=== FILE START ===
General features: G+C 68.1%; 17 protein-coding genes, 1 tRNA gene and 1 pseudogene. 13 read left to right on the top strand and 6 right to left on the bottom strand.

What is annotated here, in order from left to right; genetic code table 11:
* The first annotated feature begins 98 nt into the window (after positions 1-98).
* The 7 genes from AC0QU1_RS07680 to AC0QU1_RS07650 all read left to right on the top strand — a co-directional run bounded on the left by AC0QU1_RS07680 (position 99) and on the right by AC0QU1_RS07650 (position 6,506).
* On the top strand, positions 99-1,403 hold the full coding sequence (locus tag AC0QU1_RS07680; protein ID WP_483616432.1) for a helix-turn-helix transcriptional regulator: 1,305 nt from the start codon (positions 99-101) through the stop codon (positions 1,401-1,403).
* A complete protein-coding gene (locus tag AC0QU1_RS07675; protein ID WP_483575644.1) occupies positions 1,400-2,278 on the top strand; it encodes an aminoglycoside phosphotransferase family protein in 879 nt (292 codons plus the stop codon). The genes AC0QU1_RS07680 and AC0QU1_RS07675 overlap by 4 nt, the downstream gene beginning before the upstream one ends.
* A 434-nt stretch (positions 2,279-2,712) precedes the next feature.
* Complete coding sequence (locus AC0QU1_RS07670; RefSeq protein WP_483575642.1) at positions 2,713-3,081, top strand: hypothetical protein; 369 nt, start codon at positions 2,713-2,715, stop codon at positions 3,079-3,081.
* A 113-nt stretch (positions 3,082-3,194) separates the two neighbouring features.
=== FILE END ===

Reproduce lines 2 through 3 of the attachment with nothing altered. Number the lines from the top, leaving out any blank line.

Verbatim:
What is annotated here, in order from left to right; genetic code table 11:
* The first annotated feature begins 98 nt into the window (after positions 1-98).